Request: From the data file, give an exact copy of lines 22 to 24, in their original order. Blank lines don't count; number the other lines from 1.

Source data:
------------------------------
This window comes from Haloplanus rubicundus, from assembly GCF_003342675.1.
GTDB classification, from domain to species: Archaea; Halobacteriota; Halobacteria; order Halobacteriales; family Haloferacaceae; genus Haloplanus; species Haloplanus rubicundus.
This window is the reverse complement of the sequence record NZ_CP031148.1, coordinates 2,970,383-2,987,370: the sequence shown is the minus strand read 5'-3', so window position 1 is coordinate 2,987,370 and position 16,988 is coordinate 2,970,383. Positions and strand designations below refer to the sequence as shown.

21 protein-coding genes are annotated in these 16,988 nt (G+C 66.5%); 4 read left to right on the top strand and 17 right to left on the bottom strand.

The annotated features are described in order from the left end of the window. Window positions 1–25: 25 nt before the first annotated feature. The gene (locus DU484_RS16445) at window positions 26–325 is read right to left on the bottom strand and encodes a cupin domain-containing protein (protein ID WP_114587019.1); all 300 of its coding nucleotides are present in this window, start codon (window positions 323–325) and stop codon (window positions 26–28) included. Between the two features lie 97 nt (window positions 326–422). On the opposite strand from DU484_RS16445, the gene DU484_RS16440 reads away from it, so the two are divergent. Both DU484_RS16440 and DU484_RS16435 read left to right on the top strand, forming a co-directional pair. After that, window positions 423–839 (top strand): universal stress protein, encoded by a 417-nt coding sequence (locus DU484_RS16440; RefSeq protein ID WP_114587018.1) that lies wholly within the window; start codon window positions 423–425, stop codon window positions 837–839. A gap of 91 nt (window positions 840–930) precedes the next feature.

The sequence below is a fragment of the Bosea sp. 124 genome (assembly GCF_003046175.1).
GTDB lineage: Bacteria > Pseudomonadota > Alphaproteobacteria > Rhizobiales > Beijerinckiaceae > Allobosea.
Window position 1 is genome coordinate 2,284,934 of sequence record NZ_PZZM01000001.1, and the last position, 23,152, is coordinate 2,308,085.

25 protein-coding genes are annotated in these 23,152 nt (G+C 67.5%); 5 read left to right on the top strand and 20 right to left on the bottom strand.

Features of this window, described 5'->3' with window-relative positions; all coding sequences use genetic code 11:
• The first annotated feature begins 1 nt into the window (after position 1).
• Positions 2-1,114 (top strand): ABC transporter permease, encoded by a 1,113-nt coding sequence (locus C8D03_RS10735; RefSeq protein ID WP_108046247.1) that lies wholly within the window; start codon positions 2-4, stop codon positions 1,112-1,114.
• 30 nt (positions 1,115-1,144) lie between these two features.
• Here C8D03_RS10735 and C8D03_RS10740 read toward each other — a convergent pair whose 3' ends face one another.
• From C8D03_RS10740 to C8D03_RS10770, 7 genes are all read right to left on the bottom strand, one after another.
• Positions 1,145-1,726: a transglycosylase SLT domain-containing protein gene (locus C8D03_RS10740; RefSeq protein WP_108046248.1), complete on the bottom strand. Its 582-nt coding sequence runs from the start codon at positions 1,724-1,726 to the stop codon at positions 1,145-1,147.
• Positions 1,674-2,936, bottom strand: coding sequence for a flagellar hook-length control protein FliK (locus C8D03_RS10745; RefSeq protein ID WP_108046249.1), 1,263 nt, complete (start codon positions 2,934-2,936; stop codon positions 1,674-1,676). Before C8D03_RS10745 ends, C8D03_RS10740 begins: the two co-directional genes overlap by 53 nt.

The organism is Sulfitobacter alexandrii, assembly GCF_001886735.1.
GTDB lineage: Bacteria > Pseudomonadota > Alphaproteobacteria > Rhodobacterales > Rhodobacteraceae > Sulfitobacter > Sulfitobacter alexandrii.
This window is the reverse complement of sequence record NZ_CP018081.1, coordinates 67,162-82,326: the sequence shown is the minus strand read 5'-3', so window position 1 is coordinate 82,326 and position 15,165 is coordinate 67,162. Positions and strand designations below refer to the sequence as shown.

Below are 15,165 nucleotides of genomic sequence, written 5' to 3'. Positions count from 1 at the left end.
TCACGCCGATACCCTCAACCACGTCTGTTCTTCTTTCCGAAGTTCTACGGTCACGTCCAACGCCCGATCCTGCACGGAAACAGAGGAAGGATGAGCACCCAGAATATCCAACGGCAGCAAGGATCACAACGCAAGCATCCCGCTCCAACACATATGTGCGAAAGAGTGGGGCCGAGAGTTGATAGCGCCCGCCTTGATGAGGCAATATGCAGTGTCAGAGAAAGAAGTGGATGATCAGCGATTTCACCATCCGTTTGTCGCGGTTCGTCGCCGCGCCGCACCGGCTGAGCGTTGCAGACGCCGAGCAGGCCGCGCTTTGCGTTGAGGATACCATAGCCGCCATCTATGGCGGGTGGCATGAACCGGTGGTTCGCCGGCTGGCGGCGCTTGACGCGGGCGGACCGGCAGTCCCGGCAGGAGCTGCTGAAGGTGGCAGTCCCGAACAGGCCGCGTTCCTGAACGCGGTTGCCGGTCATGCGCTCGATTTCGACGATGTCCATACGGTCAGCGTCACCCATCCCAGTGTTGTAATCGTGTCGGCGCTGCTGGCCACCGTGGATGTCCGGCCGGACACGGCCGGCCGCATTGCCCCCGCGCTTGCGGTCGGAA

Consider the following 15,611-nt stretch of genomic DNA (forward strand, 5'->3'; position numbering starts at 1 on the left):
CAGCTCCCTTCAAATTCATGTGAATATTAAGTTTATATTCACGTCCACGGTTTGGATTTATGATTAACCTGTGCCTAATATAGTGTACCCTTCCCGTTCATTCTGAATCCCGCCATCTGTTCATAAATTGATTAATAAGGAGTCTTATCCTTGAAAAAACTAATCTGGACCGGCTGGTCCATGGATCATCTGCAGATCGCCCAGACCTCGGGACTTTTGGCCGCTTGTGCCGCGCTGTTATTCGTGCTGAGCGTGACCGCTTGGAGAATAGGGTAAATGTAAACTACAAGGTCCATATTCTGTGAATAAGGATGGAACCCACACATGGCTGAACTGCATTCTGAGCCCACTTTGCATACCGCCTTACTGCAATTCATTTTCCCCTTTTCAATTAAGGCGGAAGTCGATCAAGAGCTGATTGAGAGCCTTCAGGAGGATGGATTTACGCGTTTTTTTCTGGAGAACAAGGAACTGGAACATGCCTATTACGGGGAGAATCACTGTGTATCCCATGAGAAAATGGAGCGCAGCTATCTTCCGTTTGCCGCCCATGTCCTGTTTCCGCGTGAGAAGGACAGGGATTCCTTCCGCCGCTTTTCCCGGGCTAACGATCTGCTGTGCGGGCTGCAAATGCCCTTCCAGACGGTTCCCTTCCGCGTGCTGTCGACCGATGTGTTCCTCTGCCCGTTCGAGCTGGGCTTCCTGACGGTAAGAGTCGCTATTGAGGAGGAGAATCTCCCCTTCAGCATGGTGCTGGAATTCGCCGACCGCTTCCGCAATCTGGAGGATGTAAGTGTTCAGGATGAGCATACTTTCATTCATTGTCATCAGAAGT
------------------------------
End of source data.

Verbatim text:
TCACGCCGATACCCTCAACCACGTCTGTTCTTCTTTCCGAAGTTCTACGGTCACGTCCAACGCCCGATCCTGCACGGAAACAGAGGAAGGATGAGCACCCAGAATATCCAACGGCAGCAAGGATCACAACGCAAGCATCCCGCTCCAACACATATGTGCGAAAGAGTGGGGCCGAGAGTTGATAGCGCCCGCCTTGATGAGGCAATATGCAGTGTCAGAGAAAGAAGTGGATGATCAGCGATTTCACCATCCGTTTGTCGCGGTTCGTCGCCGCGCCGCACCGGCTGAGCGTTGCAGACGCCGAGCAGGCCGCGCTTTGCGTTGAGGATACCATAGCCGCCATCTATGGCGGGTGGCATGAACCGGTGGTTCGCCGGCTGGCGGCGCTTGACGCGGGCGGACCGGCAGTCCCGGCAGGAGCTGCTGAAGGTGGCAGTCCCGAACAGGCCGCGTTCCTGAACGCGGTTGCCGGTCATGCGCTCGATTTCGACGATGTCCATACGGTCAGCGTCACCCATCCCAGTGTTGTAATCGTGTCGGCGCTGCTGGCCACCGTGGATGTCCGGCCGGACACGGCCGGCCGCATTGCCCCCGCGCTTGCGGTCGGAA

Consider the following 15,611-nt stretch of genomic DNA (forward strand, 5'->3'; position numbering starts at 1 on the left):
CAGCTCCCTTCAAATTCATGTGAATATTAAGTTTATATTCACGTCCACGGTTTGGATTTATGATTAACCTGTGCCTAATATAGTGTACCCTTCCCGTTCATTCTGAATCCCGCCATCTGTTCATAAATTGATTAATAAGGAGTCTTATCCTTGAAAAAACTAATCTGGACCGGCTGGTCCATGGATCATCTGCAGATCGCCCAGACCTCGGGACTTTTGGCCGCTTGTGCCGCGCTGTTATTCGTGCTGAGCGTGACCGCTTGGAGAATAGGGTAAATGTAAACTACAAGGTCCATATTCTGTGAATAAGGATGGAACCCACACATGGCTGAACTGCATTCTGAGCCCACTTTGCATACCGCCTTACTGCAATTCATTTTCCCCTTTTCAATTAAGGCGGAAGTCGATCAAGAGCTGATTGAGAGCCTTCAGGAGGATGGATTTACGCGTTTTTTTCTGGAGAACAAGGAACTGGAACATGCCTATTACGGGGAGAATCACTGTGTATCCCATGAGAAAATGGAGCGCAGCTATCTTCCGTTTGCCGCCCATGTCCTGTTTCCGCGTGAGAAGGACAGGGATTCCTTCCGCCGCTTTTCCCGGGCTAACGATCTGCTGTGCGGGCTGCAAATGCCCTTCCAGACGGTTCCCTTCCGCGTGCTGTCGACCGATGTGTTCCTCTGCCCGTTCGAGCTGGGCTTCCTGACGGTAAGAGTCGCTATTGAGGAGGAGAATCTCCCCTTCAGCATGGTGCTGGAATTCGCCGACCGCTTCCGCAATCTGGAGGATGTAAGTGTTCAGGATGAGCATACTTTCATTCATTGTCATCAGAAGT